What is sequence of returns, and why does it matter?

Sequence of returns may not be a phrase you hear too often, but it’s something that can have a profound impact on your ability as an investor to successfully meet your financial goals over time. So what is sequence of returns, and why does it matter so much? In this article we’ll explain the basics and show you what it can mean for your investment planning—and how you can navigate it.

Why not just rely on the historical average of returns?

All too often investors build their savings and wealth management strategies on historical average returns. This is an overly simplistic picture of market performance, because a historical average assumes a constant rate of return through all time periods. Actual experience, however, does not produce a constant return—that average can be made up of highs and lows that may vary quite dramatically from year to year.

Take the last 30 years as an example. Looking exclusively at the historical average, the S&P 500 returned just under 10% per year. Going only on this number, a person who invested $10,000 about 30 years ago should have approximately $273,000 in savings right now. Sounds simple, right?

It is, and that’s the problem. Historical averages are simple, and actual experience is not. For one, they don’t account for varying cash flows, such as deposits and withdrawals that is unique to each investor.  In addition, over those 30 years, there were years where the return was higher than 10%, and years where it was lower than 10%. While 10% was the overall average over that period of time, any given year could have had returns in the negative or in the double digits. And that’s where sequence of returns comes in.

What is sequence of returns?

Sequence of returns refers to the order, or sequence, that varying rates of returns come in over your investment lifecycle. For example, if there were lower rates of return when you were a new investor with only a small amount of savings, and higher returns later when you had had a chance to accumulate some wealth, that sequence could be very advantageous to you.

On the other hand, high returns when you have next to no savings won’t benefit you very much, while low returns when you’ve had 25 or 30 years of accumulation can slow your progress. A sequence like this could create a much more difficult environment for growing and/or maintaining wealth.

How to manage sequence of returns risk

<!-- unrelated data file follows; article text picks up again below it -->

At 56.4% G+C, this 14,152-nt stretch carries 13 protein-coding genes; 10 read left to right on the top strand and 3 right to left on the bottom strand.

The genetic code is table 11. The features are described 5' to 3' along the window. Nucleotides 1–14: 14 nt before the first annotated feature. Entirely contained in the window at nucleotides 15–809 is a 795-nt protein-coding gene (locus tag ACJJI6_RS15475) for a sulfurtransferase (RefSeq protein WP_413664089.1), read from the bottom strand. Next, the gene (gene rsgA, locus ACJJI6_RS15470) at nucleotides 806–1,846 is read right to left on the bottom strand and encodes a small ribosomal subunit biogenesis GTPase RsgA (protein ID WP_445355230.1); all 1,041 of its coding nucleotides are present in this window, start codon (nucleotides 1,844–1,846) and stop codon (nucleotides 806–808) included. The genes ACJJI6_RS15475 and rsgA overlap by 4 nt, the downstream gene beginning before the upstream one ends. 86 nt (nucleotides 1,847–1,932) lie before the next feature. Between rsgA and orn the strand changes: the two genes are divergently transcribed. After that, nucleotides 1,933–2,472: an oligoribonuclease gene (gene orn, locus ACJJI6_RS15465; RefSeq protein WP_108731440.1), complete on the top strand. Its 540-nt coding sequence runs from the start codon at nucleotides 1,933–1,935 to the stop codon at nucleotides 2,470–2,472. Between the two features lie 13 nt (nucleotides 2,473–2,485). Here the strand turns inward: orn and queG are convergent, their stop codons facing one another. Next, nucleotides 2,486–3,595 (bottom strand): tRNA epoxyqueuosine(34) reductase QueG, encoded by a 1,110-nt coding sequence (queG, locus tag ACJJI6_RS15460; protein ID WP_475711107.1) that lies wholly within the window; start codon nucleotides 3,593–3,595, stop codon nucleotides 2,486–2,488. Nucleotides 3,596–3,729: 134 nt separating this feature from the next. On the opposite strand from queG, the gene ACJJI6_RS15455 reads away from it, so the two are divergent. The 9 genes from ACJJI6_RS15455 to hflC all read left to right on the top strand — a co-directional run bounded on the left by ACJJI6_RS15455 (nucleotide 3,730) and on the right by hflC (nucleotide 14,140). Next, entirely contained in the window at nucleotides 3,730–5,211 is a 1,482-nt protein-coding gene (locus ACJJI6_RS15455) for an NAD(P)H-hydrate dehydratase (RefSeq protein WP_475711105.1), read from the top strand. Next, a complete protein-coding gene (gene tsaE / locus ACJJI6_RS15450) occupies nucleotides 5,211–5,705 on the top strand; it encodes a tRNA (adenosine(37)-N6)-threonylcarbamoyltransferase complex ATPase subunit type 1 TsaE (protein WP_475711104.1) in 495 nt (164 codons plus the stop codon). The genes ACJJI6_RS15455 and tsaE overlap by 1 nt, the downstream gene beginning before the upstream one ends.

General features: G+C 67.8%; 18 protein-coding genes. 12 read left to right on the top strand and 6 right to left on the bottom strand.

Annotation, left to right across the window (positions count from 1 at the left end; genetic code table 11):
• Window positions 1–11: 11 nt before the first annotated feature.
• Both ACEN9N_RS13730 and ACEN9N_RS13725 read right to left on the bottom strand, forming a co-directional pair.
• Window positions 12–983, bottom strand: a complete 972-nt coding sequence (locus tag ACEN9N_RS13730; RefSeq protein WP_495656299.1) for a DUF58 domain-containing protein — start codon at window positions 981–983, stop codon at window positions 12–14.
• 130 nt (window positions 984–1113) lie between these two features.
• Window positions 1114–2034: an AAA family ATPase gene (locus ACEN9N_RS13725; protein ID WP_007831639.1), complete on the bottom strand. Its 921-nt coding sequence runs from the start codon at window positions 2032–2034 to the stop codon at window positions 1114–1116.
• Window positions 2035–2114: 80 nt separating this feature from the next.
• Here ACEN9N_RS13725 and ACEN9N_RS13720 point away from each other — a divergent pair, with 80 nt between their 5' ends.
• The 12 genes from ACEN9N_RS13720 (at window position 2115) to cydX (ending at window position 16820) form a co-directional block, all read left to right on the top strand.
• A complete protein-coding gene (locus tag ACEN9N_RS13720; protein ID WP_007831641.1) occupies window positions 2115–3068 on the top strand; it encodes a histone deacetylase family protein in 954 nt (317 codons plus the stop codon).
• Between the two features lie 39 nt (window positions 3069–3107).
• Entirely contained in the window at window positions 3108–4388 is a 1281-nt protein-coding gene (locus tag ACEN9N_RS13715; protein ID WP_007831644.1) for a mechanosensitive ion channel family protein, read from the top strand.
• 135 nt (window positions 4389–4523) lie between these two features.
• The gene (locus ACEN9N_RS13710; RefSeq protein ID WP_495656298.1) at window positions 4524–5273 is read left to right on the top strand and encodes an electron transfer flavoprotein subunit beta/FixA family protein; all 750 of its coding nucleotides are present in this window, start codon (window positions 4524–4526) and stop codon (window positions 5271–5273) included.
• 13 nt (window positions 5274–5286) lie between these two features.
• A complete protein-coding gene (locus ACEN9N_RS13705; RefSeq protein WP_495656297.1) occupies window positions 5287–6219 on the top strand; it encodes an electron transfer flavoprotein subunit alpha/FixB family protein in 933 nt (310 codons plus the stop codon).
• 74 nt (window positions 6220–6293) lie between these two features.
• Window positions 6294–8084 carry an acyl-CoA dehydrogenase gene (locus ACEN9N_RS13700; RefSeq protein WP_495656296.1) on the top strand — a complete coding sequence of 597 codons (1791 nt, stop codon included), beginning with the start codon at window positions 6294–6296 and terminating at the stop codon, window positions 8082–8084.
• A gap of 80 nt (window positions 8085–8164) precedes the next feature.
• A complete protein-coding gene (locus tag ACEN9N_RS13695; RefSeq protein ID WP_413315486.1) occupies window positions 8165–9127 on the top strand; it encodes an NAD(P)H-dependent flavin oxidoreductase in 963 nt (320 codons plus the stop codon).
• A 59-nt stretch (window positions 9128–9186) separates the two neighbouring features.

No one has control over how the sequence of returns will play out over the phases of an individual’s investment lifecycle, but there are ways to manage the risk involved. Here are a few of them:

  • Be a nimble investor. Simulators and retirement plan calculators factoring in historical return data aren’t realistic and don’t account for the ups and downs behind the averages. Working with a trusted financial advisor can help you be purposefully flexible with your spending and saving to better manage the impact of fluctuations in returns during the accumulation and distribution phases of your investment lifecycle.
  • Build a margin of safety. Give yourself a buffer when you set returns expectations and make projections about inflation, taxes, and other factors. Be careful about overspending when returns are good so you have a cushion for the times when they will inevitably not be as robust. Building a margin of safety can give you stability and possibly stave off the possibility of having to sell when stocks are down because you’re strapped for capital.
  • Play the long game. It’s easy to get caught up in the excitement—either enthusiasm or panic—of a market trend or newspaper headline, but long-term success is more likely with an intentional, long-range financial plan. Knowing how to manage investment decisions and emotions through the unavoidable short-term ups and downs of the market can make all the difference as you work towards your ultimate financial goals.

Contact N1 Advisors today to learn more about what sequence of returns is, why it matters, and strategies you can use to increase your likelihood of managing risk as you plan for your financial future.